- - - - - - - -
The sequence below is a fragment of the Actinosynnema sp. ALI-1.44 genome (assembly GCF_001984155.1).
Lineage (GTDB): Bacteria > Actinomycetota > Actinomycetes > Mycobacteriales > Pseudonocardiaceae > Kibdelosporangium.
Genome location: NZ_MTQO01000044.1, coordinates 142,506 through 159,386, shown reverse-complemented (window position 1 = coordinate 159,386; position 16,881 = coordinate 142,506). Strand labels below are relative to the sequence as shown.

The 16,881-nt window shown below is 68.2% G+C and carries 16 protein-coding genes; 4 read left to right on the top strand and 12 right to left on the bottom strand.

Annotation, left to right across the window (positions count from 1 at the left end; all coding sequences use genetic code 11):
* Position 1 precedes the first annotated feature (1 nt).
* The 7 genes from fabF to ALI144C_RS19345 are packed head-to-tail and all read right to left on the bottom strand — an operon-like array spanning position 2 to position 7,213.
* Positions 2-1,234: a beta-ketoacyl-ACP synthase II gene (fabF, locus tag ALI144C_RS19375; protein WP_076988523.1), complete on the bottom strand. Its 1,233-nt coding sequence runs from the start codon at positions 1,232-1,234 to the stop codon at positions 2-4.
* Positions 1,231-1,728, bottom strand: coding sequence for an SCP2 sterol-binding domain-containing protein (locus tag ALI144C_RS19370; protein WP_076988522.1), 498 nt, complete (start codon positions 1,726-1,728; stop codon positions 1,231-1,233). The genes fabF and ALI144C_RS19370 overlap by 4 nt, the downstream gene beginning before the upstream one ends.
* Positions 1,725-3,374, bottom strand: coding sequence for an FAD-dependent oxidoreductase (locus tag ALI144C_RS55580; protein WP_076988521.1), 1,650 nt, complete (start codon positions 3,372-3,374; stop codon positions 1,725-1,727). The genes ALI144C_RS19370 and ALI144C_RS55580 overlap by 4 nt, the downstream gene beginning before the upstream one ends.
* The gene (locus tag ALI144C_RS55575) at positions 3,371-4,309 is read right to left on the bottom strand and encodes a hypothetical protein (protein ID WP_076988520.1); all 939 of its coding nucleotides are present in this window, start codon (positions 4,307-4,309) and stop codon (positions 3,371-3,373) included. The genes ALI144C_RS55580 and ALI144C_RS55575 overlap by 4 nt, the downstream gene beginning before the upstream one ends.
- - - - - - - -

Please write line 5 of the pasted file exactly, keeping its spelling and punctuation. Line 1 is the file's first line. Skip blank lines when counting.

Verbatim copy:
Annotation, left to right across the window (positions count from 1 at the left end; all coding sequences use genetic code 11):